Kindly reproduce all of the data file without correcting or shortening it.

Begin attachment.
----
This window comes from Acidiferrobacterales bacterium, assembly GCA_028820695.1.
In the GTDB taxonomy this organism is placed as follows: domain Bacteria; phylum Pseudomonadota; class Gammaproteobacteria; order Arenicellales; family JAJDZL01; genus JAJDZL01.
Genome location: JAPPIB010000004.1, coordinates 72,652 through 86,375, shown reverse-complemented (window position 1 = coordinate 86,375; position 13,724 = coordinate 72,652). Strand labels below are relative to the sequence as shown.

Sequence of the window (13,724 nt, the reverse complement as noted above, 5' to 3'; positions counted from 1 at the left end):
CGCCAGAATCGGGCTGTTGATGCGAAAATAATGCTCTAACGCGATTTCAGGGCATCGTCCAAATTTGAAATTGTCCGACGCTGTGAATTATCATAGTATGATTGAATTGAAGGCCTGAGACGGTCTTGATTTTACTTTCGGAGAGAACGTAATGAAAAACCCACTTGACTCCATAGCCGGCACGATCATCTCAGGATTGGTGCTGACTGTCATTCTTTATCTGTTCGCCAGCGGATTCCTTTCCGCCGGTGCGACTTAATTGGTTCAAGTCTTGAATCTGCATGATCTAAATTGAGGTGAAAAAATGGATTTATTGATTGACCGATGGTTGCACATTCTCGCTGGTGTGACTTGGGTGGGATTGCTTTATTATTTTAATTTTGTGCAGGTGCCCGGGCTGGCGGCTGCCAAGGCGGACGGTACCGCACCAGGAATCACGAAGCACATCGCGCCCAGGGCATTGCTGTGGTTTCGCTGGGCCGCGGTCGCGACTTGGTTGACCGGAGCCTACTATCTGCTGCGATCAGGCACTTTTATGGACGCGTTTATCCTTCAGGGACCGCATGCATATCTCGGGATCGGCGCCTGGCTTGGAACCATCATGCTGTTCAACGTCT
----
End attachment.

This window comes from Acidiferrobacterales bacterium, assembly GCA_028820695.1.
In the GTDB taxonomy this organism is placed as follows: domain Bacteria; phylum Pseudomonadota; class Gammaproteobacteria; order Arenicellales; family JAJDZL01; genus JAJDZL01.
Genome location: JAPPIB010000004.1, coordinates 72,652 through 86,375, shown reverse-complemented (window position 1 = coordinate 86,375; position 13,724 = coordinate 72,652). Strand labels below are relative to the sequence as shown.

Sequence of the window (13,724 nt, the reverse complement as noted above, 5' to 3'; positions counted from 1 at the left end):
CGCCAGAATCGGGCTGTTGATGCGAAAATAATGCTCTAACGCGATTTCAGGGCATCGTCCAAATTTGAAATTGTCCGACGCTGTGAATTATCATAGTATGATTGAATTGAAGGCCTGAGACGGTCTTGATTTTACTTTCGGAGAGAACGTAATGAAAAACCCACTTGACTCCATAGCCGGCACGATCATCTCAGGATTGGTGCTGACTGTCATTCTTTATCTGTTCGCCAGCGGATTCCTTTCCGCCGGTGCGACTTAATTGGTTCAAGTCTTGAATCTGCATGATCTAAATTGAGGTGAAAAAATGGATTTATTGATTGACCGATGGTTGCACATTCTCGCTGGTGTGACTTGGGTGGGATTGCTTTATTATTTTAATTTTGTGCAGGTGCCCGGGCTGGCGGCTGCCAAGGCGGACGGTACCGCACCAGGAATCACGAAGCACATCGCGCCCAGGGCATTGCTGTGGTTTCGCTGGGCCGCGGTCGCGACTTGGTTGACCGGAGCCTACTATCTGCTGCGATCAGGCACTTTTATGGACGCGTTTATCCTTCAGGGACCGCATGCATATCTCGGGATCGGCGCCTGGCTTGGAACCATCATGCTGTTCAACGTCT